The purpose of this paper is to explain relations between socioeconomic factors and gender longevity gap and to test a number of contradicting theories.
Fixed effects models are used for cross-country panel data analysis.
The authors show that in developed countries (Organization for Economic Cooperation and Development and European Union) a lower gender longevity gap is associated with a higher real GDP per capita, a higher level of urbanization, lower income inequality, lower per capita alcohol consumption and a better ecological environment. An increase in women’s aggregate unemployment rate and a decline in men’s unemployment are associated with a higher gap in life expectancies. There is also some evidence that the effect of the share of women in parliaments has a U-shape; it has a better descriptive efficiency if taken with a four-year lag, which approximately corresponds to the length of political cycles.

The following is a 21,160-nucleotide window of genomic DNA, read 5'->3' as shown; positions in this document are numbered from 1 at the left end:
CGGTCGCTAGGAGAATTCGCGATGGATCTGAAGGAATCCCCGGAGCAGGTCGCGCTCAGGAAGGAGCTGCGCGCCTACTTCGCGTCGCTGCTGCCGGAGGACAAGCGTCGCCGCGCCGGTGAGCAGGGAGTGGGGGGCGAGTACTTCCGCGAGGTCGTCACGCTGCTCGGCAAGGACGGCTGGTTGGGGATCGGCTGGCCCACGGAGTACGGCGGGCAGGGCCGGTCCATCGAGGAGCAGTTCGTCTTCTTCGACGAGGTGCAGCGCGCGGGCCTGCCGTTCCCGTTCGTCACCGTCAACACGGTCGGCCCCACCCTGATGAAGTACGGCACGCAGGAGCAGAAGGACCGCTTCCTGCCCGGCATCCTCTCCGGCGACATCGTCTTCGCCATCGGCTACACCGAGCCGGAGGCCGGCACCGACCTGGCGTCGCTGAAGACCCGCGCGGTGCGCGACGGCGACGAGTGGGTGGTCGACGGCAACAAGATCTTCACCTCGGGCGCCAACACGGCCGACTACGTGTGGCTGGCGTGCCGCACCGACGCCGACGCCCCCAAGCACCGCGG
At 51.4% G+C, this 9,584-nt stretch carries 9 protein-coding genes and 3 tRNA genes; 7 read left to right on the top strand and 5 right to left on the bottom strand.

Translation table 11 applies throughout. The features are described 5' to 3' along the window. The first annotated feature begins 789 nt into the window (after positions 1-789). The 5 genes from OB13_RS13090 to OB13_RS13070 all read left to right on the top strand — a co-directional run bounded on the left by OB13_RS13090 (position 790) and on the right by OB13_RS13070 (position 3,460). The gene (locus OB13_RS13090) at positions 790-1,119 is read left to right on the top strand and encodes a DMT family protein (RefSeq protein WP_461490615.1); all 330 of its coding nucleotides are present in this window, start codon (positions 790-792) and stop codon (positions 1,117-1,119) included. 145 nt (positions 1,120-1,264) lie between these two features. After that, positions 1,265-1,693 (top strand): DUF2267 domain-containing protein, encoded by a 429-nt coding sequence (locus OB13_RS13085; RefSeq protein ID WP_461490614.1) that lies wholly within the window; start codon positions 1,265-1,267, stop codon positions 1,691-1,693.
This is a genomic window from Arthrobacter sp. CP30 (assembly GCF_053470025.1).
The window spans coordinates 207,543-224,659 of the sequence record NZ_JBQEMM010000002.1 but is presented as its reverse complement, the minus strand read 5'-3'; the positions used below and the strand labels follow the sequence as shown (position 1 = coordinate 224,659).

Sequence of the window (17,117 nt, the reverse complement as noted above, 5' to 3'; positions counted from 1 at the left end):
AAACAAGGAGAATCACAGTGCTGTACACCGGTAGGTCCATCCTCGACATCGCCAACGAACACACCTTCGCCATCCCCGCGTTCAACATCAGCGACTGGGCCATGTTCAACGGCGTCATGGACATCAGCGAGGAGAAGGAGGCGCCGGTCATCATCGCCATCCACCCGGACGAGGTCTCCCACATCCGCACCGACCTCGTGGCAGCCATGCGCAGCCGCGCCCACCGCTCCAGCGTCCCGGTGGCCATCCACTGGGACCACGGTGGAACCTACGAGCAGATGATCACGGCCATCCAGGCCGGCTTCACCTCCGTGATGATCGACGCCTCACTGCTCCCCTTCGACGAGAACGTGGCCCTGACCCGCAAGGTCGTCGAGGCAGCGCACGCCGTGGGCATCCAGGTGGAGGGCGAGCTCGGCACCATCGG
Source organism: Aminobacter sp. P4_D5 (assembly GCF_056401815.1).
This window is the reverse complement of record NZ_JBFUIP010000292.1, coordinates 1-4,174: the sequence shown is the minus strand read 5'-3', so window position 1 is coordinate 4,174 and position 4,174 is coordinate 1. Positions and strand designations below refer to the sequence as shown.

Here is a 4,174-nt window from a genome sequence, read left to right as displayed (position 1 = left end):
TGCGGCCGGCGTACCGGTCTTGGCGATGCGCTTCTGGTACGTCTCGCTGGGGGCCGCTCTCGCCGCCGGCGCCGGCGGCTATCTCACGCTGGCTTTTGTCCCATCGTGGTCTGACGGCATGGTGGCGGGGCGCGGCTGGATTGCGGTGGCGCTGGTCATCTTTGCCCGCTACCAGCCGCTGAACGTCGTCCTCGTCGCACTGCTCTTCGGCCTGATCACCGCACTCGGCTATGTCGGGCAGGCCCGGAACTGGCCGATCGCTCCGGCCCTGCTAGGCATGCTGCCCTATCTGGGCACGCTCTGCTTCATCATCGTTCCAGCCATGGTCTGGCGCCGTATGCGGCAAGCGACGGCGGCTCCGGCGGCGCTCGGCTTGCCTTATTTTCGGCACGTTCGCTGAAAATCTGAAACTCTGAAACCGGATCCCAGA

Findings are valid only for developed countries.
The findings are important for policy discussions, such as designs of pension schemes, gender-based taxation, ecological, urban, health and labor policy.
The factors that increase male and female longevities also reduce the gender longevity gap.
The results contradict to a number of studies for developing countries, which show that lower economic development and greater women discrimination result in a lower gender longevity gap.